Bowman murder trial enters day two


By Meladi Brewer

GREENVILLE — Prosecution witnesses took the stand on the second day of the Richard M. Bowman trial in Darke County Common Pleas Court.

Darke County Sheriff’s Office Detective Doug Didier took the stand as the first witness for the prosecution on Wednesday. He testified he did not find any place where the victim, Teresa Bowman, would have fallen from during his search.

“Things weren’t quite adding up with the placement of anything,” Didier said.

Bowman was arrested in June 2020 after his wife was pronounced dead at their residence on Disher Road, Darke County, Ohio, in April. A forensic examination revealed her death was the result of strangulation.

The day following the discovery of Teresa Bowman’s body was utilized to check Richard Bowman’s alibi. The surveillance cameras at the locations Bowman stated he went did not show his vehicle during the times given. Prosecutors claim the only surveillance camera on which Bowman was seen was inside Dollar General.

“He had on dark shoes and a dark jacket,” Didier said. “It did not appear to be the same clothing there at the house.”

A search warrant was obtained and detectives searched for the missing clothing and a possible weapon.

“We never found the dark black tennis shoes or other clothing,” Didier said, “and we never found the weapon either.”

Though these items were never recovered, an interview recorded between [Darke County Sheriff’s Office Detective Rachael Prickett, Sergeant Chris Clark, and Bowman, he reported the clothing had been allegedly stolen.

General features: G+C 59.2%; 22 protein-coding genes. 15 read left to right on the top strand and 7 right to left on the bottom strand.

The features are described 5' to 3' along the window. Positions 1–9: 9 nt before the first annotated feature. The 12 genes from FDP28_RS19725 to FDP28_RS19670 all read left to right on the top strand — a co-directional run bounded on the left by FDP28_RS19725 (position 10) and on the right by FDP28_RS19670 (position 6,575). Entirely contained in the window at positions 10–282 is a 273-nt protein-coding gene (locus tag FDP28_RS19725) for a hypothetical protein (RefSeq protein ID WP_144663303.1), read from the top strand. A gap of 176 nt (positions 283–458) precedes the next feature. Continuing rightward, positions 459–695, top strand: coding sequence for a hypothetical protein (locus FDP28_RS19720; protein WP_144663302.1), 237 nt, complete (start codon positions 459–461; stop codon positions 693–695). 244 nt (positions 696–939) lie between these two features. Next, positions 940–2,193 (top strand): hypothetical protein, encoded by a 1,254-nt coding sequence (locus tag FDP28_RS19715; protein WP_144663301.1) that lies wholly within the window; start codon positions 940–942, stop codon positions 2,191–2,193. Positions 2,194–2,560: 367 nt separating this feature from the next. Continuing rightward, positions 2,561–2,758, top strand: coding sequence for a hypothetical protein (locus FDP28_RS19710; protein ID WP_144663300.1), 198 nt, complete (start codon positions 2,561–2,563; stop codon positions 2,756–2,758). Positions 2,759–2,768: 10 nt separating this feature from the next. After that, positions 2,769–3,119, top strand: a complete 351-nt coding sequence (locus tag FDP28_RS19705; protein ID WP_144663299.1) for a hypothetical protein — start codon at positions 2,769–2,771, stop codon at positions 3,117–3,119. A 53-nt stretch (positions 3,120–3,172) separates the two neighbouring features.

“It makes absolutely no sense to me,” Bowman stated. “My all black tennis shoes and Carhart vest are gone.”

The interview continued with a list of possible theories of who could have wished harm on Teresa, but it was Bowman who needed to clear his name during the interrogation as the prosecution claims his timeline did not match the video surveillance and evidence from Teresa’s Fit-Bit.

“The timeline does not add up,” Clark said. “How long were you gone compared to the route you drove.”

The prosecution alleges the drive from the Dollar General store to Disher Road is roughly nine minutes when driving the speed limit on a good day. Surveillance video shows Bowman leaving the store at 11:06 a.m. He messaged his wife at 11:21 a.m. asking if they needed bread, advising he sent the text as he turned onto Disher Road. Bowman advised the officers he went straight into the house upon arrival to look for Teresa before finding her in the barn and calling 911 at 11:35 a.m and investigators came out.

A handprint investigators found on the running board of the truck was later identified as Teresa’s.

More witnesses are expected to take the stand through the end of the week.

To contact Daily Advocate Reporter Meladi Brewer email [email protected].

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